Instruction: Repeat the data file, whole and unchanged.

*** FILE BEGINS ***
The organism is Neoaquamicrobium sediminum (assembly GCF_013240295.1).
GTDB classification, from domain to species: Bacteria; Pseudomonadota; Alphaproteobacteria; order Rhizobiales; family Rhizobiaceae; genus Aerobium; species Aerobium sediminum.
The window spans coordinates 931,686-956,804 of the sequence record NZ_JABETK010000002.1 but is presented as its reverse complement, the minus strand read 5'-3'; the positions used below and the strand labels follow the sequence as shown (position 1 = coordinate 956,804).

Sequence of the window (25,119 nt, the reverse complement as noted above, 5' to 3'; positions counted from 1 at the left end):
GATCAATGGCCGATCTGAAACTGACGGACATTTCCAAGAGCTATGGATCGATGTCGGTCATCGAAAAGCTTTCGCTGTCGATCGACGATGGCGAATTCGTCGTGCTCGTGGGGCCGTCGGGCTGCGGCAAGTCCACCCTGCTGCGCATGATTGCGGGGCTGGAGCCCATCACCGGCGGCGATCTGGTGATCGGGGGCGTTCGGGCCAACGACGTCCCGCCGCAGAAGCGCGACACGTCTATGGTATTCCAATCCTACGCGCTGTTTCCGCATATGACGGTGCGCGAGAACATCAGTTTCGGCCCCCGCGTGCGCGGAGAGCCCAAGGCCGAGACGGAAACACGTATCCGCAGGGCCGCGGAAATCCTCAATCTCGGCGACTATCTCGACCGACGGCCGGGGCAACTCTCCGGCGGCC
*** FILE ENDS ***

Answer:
The organism is Neoaquamicrobium sediminum (assembly GCF_013240295.1).
GTDB classification, from domain to species: Bacteria; Pseudomonadota; Alphaproteobacteria; order Rhizobiales; family Rhizobiaceae; genus Aerobium; species Aerobium sediminum.
The window spans coordinates 931,686-956,804 of the sequence record NZ_JABETK010000002.1 but is presented as its reverse complement, the minus strand read 5'-3'; the positions used below and the strand labels follow the sequence as shown (position 1 = coordinate 956,804).

Sequence of the window (25,119 nt, the reverse complement as noted above, 5' to 3'; positions counted from 1 at the left end):
GATCAATGGCCGATCTGAAACTGACGGACATTTCCAAGAGCTATGGATCGATGTCGGTCATCGAAAAGCTTTCGCTGTCGATCGACGATGGCGAATTCGTCGTGCTCGTGGGGCCGTCGGGCTGCGGCAAGTCCACCCTGCTGCGCATGATTGCGGGGCTGGAGCCCATCACCGGCGGCGATCTGGTGATCGGGGGCGTTCGGGCCAACGACGTCCCGCCGCAGAAGCGCGACACGTCTATGGTATTCCAATCCTACGCGCTGTTTCCGCATATGACGGTGCGCGAGAACATCAGTTTCGGCCCCCGCGTGCGCGGAGAGCCCAAGGCCGAGACGGAAACACGTATCCGCAGGGCCGCGGAAATCCTCAATCTCGGCGACTATCTCGACCGACGGCCGGGGCAACTCTCCGGCGGCC